What is Liver Cancer?
Liver cancer is cancer that starts in the liver. The most common type of liver cancer is Hepatocellular carcinoma. This is different from secondary liver cancers that start elsewhere and spread to the liver from other organs.
Cancers that start in other organs and spread to the liver are called liver metastases or metastatic cancer to the liver.
What causes Liver Cancer?
The most common causes of Hepatocellular carcinoma are:
- Chronic Hepatitis B and C infections,
- Heavy Alcohol Abuse, and
- Cirrhosis of the Liver,
Other causes include:
- An aggressive form of Fatty Liver Disease associated with Obesity and Diabetes called NASH,
- Certain iron storage disorders, and
- Certain carcinogens.
What are the risk factors for Liver Cancer?
- Gender: Hepatocellular carcinoma is much more common in men than in women.
- Ethnicity: Asian Americans and Pacific Islanders have the highest rates of liver cancer
- Heavy alcohol use
- Having a history of Chronic Hepatitis B and/or C infections
- Cirrhosis of the Liver
- Non-alcoholic fatty liver disease: People with the subtype NASH have an increased risk of developing cirrhosis and liver cancer.
- Primary biliary cirrhosis
- Inherited metabolic diseases such as hereditary hemochromatosis
- Tobacco use
- Obesity, Type 2 diabetes, Metabolic Syndrome
- Certain rare diseases such as Alpha1-antitrypsin deficiency, Glycogen storage diseases, and Wilson disease
- Aflatoxin exposure
How common is Liver Cancer?
Liver cancer is the fifth most common cause of cancer death in men. It is the seventh most common cause of cancer death in women.
What are the symptoms of Liver Cancer?
Symptoms may include:
- Abdominal pain, swelling or heaviness in your upper abdomen
- Loss of appetite or early satiety
- Weight loss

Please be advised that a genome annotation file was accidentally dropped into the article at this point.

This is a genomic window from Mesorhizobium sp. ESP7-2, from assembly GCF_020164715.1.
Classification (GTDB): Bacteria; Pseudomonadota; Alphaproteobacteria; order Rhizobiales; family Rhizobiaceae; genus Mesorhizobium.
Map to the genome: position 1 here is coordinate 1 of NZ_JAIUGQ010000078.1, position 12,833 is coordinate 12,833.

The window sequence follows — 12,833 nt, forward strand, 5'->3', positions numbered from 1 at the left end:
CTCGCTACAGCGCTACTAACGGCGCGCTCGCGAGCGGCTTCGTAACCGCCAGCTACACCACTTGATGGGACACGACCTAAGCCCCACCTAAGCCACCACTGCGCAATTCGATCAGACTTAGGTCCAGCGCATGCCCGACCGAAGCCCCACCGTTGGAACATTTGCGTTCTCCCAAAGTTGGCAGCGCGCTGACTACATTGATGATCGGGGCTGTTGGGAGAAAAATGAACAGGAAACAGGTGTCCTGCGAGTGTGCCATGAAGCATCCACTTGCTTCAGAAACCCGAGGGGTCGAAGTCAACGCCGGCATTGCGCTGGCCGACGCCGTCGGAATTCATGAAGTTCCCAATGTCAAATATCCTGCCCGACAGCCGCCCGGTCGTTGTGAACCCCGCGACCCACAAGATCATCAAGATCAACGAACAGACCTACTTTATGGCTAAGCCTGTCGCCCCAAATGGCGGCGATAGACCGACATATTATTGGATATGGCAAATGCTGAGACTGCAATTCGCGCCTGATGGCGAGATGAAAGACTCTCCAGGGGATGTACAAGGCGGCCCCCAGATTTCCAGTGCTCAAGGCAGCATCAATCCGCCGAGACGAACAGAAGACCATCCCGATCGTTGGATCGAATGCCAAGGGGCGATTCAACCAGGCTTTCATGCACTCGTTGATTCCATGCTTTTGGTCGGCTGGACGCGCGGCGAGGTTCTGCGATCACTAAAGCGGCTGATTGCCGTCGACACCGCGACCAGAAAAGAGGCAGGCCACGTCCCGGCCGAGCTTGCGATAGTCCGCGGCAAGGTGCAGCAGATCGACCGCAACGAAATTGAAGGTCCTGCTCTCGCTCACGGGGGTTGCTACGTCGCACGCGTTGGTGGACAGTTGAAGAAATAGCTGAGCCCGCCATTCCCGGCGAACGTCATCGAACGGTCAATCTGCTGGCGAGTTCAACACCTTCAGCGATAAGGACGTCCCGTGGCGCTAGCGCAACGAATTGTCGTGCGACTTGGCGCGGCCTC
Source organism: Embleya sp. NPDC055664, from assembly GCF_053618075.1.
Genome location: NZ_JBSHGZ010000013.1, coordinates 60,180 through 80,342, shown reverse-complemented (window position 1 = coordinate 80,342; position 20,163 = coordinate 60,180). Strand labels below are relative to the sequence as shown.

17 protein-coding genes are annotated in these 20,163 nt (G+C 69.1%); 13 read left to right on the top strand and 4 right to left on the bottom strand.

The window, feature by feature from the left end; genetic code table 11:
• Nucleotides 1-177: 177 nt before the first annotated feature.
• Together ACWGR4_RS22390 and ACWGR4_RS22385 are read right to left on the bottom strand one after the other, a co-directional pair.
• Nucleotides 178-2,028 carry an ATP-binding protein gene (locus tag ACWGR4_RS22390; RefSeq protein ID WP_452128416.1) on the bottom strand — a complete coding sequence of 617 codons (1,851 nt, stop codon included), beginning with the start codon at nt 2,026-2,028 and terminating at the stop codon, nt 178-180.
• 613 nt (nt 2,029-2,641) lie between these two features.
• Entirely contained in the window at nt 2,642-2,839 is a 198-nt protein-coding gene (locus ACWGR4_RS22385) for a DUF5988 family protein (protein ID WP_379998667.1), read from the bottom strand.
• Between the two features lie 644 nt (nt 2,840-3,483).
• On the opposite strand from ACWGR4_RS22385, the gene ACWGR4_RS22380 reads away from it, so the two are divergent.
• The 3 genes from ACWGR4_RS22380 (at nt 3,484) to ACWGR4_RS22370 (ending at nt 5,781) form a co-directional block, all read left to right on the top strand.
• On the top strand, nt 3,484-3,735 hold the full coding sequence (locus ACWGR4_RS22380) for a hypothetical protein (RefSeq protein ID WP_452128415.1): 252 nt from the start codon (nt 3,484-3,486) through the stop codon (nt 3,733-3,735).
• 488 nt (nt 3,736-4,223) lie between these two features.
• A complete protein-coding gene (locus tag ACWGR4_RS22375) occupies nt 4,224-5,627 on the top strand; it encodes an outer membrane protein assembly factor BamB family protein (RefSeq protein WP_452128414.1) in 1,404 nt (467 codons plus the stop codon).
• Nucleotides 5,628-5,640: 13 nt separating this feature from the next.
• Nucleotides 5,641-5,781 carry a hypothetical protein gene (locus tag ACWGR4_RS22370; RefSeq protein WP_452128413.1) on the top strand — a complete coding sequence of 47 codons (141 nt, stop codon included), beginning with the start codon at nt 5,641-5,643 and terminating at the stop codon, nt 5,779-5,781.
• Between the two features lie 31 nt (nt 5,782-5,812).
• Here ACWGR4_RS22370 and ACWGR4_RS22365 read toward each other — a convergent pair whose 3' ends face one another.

- Weakness, Fatigue, Generalized malaise
- Jaundice or yellowing of the skin or eyes
- Clay colored stools
- Dark Urine
- Back Pain
- Fever, chills, sweats
- Easy bleeding or bruising
- Enlarged spleen
- Swelling in the lower extremities
- Confusion or mental status changes
How is Liver Cancer Diagnosed?
Liver cancer is diagnosed based on history, physical exam findings, imaging studies and laboratory tests. Diagnostic tests may include ultrasound, CT scan, MRI, endoscopy, EUS and biopsy.
What are the Treatment Options for Liver Cancer?
It depends of the extent of disease. Treatment options may include surgery or transplant, chemotherapy, and radiation.
Benign Liver Tumors
What are Benign Liver Tumors?
Noncancerous, or benign, liver tumors are tumors that do not spread to other areas of the body, and usually do not pose a serious health risk.
The three most common types of benign liver tumors are:
- Focal nodular hyperplasias, and
- Hepatocellular adenomas.
Rarely do any of these conditions require treatment. Hemangiomas are the most common form of benign liver tumors. They are masses of abnormal blood vessels.
How are benign liver tumors detected?
Typically, these tumors are asymptomatic. As such, they tend to be found incidentally during a medical procedure (such as an ultrasound, CT test or MRI) performed for another reason.
What is a Hemangioma?
Hemangiomas are the most common form of benign liver tumors. They are masses of abnormal blood vessels. It’s estimated that up to 5% of adults in the U.S. may have small hemangiomas. They are more common in women than men. Usually hemangiomas are asymptomatic and do not need to be treated.
What is focal nodular hyperplasia (or FNH)?
Focal nodular hyperplasia is the second most common type of benign liver tumor. It is thought to be caused by a localized hyperplastic liver cell response to an underlying congenital arteriovenous (or AV) malformation. FNH may be related to oral contraceptive use.
FNH has no malignant potential. These tumors are mainly seen in premenopausal women ages 20-30. They typically produce no symptoms and surgical intervention is almost never required.
They’re most commonly found incidentally during imaging studies such as ultrasound or MRI performed for other reasons. Treatment is almost never required. If they are large, surgical removal may be recommended to avoid the risk of rupture.
What is focal hepatocellular adenomas?
Hepatocellular adenomas are uncommon solid, benign liver lesions that develop in an otherwise healthy appearing liver. They’re typically found in women of childbearing age, and are associated with estrogen-containing medications like birth control pills.
In rare cases, these tumors can rupture and bleed. If they are large, surgical removal may be recommended to prevent this from happening.
Hepatocellular adenomas may enlarge in women who take hormone pills, so discontinuing birth control pills or hormone replacement therapy may be advised.